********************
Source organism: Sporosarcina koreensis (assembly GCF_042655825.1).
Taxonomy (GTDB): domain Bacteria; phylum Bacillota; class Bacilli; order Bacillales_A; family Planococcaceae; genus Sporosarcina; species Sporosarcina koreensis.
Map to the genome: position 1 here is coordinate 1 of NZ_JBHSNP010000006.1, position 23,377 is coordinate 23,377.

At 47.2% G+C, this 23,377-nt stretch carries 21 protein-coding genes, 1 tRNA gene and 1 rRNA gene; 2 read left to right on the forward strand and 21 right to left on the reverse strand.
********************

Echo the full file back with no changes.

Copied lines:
Source organism: Sporosarcina koreensis (assembly GCF_042655825.1).
Taxonomy (GTDB): domain Bacteria; phylum Bacillota; class Bacilli; order Bacillales_A; family Planococcaceae; genus Sporosarcina; species Sporosarcina koreensis.
Map to the genome: position 1 here is coordinate 1 of NZ_JBHSNP010000006.1, position 23,377 is coordinate 23,377.

At 47.2% G+C, this 23,377-nt stretch carries 21 protein-coding genes, 1 tRNA gene and 1 rRNA gene; 2 read left to right on the forward strand and 21 right to left on the reverse strand.